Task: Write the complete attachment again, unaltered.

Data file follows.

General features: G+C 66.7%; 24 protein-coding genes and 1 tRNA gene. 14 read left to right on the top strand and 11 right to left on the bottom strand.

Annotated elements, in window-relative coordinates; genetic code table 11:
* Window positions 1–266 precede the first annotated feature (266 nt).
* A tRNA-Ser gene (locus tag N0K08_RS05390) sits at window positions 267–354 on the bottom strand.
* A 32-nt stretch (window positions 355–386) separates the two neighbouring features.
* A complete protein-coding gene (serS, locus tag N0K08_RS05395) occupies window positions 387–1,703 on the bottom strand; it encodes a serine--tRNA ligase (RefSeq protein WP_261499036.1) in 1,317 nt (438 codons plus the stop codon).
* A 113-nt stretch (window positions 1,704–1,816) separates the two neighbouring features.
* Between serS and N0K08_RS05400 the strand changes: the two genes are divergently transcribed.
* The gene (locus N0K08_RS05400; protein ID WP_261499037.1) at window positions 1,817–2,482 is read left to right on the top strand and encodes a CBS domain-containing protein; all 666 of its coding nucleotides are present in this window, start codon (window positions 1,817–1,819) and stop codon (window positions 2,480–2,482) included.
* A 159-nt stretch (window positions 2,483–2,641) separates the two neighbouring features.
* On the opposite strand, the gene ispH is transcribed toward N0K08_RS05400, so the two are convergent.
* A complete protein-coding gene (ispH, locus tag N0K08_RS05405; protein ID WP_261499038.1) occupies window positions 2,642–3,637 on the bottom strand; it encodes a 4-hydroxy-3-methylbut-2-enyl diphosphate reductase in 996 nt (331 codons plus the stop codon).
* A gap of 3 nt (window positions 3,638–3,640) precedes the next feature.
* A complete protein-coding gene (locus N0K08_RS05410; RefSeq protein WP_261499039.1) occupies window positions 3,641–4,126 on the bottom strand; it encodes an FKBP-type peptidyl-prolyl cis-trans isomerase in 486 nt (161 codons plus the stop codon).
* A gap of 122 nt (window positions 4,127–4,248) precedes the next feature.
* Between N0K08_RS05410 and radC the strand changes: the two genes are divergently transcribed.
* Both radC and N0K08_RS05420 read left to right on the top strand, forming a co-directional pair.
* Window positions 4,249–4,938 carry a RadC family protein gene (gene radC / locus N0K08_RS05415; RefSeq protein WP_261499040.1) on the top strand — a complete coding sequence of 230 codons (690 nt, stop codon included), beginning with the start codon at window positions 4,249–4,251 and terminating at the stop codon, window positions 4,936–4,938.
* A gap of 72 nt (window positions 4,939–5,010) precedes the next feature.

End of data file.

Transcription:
General features: G+C 66.7%; 24 protein-coding genes and 1 tRNA gene. 14 read left to right on the top strand and 11 right to left on the bottom strand.

Annotated elements, in window-relative coordinates; genetic code table 11:
* Window positions 1–266 precede the first annotated feature (266 nt).
* A tRNA-Ser gene (locus tag N0K08_RS05390) sits at window positions 267–354 on the bottom strand.
* A 32-nt stretch (window positions 355–386) separates the two neighbouring features.
* A complete protein-coding gene (serS, locus tag N0K08_RS05395) occupies window positions 387–1,703 on the bottom strand; it encodes a serine--tRNA ligase (RefSeq protein WP_261499036.1) in 1,317 nt (438 codons plus the stop codon).
* A 113-nt stretch (window positions 1,704–1,816) separates the two neighbouring features.
* Between serS and N0K08_RS05400 the strand changes: the two genes are divergently transcribed.
* The gene (locus N0K08_RS05400; protein ID WP_261499037.1) at window positions 1,817–2,482 is read left to right on the top strand and encodes a CBS domain-containing protein; all 666 of its coding nucleotides are present in this window, start codon (window positions 1,817–1,819) and stop codon (window positions 2,480–2,482) included.
* A 159-nt stretch (window positions 2,483–2,641) separates the two neighbouring features.
* On the opposite strand, the gene ispH is transcribed toward N0K08_RS05400, so the two are convergent.
* A complete protein-coding gene (ispH, locus tag N0K08_RS05405; protein ID WP_261499038.1) occupies window positions 2,642–3,637 on the bottom strand; it encodes a 4-hydroxy-3-methylbut-2-enyl diphosphate reductase in 996 nt (331 codons plus the stop codon).
* A gap of 3 nt (window positions 3,638–3,640) precedes the next feature.
* A complete protein-coding gene (locus N0K08_RS05410; RefSeq protein WP_261499039.1) occupies window positions 3,641–4,126 on the bottom strand; it encodes an FKBP-type peptidyl-prolyl cis-trans isomerase in 486 nt (161 codons plus the stop codon).
* A gap of 122 nt (window positions 4,127–4,248) precedes the next feature.
* Between N0K08_RS05410 and radC the strand changes: the two genes are divergently transcribed.
* Both radC and N0K08_RS05420 read left to right on the top strand, forming a co-directional pair.
* Window positions 4,249–4,938 carry a RadC family protein gene (gene radC / locus N0K08_RS05415; RefSeq protein WP_261499040.1) on the top strand — a complete coding sequence of 230 codons (690 nt, stop codon included), beginning with the start codon at window positions 4,249–4,251 and terminating at the stop codon, window positions 4,936–4,938.
* A gap of 72 nt (window positions 4,939–5,010) precedes the next feature.